3. Appellant contends his behavior was no different from that of “thousands of people who go to the airport to buy airline tickets for flights at a later date.” In Woods v. State, however, the Texas Court of Criminal Appeals held “the ‘as consistent with innocent activity as with criminal activity’ construct is no longer a viable test for determining reasonable suspicion.” 956 S.W.2d 33, 38 (Tex.Crim.App.1997). When such activity creates an ambiguity, Terry recognizes that the officers can detain the individuals to resolve the ambiguity. See Terry, 392 U.S. at 30, 88 S.Ct. at 1884-85.
4. Appellant suggests the officers' testimony failed to establish a reasonable fear for their safety. Regardless of whether an officer testifies he was afraid, a court analyzes the validity of the search by determining whether the facts available to the officer at the time of the search would warrant a reasonably cautious person to believe the action taken was appropriate. O'Hara v. State, 27 S.W.3d 548, 551 (Tex.Crim.App.2000). Here, Officer Meisel testified that, after observing the object in appellant's waistband, he was concerned about his own and his partner's safety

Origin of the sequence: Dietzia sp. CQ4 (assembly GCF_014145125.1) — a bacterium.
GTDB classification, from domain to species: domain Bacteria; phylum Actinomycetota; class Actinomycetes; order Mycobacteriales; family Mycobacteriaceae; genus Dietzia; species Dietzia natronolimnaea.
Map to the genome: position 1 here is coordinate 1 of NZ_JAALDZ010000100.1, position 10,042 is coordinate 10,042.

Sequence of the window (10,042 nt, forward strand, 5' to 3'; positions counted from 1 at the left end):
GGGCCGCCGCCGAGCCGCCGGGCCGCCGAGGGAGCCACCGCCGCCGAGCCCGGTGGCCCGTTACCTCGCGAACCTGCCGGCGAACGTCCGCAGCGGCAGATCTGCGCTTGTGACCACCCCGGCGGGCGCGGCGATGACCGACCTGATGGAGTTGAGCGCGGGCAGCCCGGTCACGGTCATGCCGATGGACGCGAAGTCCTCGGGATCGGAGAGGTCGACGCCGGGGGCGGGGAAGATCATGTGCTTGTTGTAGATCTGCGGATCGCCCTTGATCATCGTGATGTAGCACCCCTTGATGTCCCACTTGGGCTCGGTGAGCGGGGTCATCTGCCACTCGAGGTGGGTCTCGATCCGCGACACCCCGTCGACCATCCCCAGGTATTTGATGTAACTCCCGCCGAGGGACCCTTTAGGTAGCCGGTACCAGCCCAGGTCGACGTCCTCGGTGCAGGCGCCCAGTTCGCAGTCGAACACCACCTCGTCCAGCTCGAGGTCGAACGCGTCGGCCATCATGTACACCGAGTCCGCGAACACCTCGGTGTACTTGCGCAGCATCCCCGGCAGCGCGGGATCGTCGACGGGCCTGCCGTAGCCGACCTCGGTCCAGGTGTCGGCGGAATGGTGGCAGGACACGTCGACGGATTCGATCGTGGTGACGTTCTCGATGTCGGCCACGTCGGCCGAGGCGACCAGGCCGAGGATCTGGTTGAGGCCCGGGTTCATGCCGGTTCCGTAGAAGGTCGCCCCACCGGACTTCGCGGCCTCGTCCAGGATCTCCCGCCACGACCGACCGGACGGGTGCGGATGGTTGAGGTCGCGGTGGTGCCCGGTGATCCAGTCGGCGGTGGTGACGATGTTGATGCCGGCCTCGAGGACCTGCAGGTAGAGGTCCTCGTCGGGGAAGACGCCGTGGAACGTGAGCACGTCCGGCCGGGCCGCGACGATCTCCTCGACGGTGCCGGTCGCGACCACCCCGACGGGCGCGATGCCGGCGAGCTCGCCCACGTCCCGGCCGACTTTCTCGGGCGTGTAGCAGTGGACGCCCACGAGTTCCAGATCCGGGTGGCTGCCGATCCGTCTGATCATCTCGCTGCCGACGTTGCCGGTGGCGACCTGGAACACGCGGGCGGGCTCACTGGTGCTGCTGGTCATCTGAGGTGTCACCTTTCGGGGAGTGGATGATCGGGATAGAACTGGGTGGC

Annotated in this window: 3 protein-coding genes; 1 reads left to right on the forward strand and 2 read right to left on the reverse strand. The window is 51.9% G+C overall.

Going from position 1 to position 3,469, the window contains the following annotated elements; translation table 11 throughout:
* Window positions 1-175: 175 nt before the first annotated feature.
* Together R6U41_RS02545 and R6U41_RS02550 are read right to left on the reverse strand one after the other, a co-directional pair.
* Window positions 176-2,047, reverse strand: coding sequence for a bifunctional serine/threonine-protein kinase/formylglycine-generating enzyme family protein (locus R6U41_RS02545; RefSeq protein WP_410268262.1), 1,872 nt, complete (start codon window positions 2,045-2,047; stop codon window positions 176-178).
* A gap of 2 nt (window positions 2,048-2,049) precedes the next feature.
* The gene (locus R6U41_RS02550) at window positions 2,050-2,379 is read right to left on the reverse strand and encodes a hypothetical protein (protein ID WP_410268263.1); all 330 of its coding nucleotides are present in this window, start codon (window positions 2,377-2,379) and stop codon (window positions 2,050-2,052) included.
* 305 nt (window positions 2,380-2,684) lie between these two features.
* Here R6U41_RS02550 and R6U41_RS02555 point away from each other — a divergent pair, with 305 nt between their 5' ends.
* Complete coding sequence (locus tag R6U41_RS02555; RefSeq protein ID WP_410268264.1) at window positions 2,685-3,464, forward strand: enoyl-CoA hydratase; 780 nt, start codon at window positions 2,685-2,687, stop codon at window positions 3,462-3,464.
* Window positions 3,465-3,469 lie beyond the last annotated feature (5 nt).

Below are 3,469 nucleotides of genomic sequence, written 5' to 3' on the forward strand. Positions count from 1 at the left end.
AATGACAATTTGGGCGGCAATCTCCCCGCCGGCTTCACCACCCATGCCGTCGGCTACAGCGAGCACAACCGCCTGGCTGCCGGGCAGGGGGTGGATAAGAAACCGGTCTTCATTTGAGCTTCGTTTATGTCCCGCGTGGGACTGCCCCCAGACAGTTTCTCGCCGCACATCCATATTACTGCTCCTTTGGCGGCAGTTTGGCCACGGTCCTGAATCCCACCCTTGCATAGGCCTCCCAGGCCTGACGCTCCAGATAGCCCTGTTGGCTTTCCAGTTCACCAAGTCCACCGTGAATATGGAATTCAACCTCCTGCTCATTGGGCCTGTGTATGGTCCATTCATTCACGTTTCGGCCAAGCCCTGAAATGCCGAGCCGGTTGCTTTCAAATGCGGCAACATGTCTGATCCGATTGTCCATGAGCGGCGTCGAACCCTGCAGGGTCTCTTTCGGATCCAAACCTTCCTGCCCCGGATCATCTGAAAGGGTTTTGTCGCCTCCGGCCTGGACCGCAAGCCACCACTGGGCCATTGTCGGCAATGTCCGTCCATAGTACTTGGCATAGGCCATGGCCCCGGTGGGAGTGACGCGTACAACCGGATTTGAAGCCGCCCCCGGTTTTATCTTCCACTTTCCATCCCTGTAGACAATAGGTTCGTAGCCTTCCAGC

5. Even when the issue is what an officer felt in the patdown, “because ‘weapons are not always of an easily discernible shape,’ it is not inevitably essential that the officer feel the outline of a pistol or something of that nature.” 4 Wayne La Fave, Search and Seizure § 9.5(c) (3d ed.1996).
6. “[W]e will assume that the trial court made implicit findings of fact supported in the record that buttress its conclusion.” Carmouche, 10 S.W.3d 323, 328 (Tex.Crim.App.2000).
JOHN S. ANDERSON, Justice.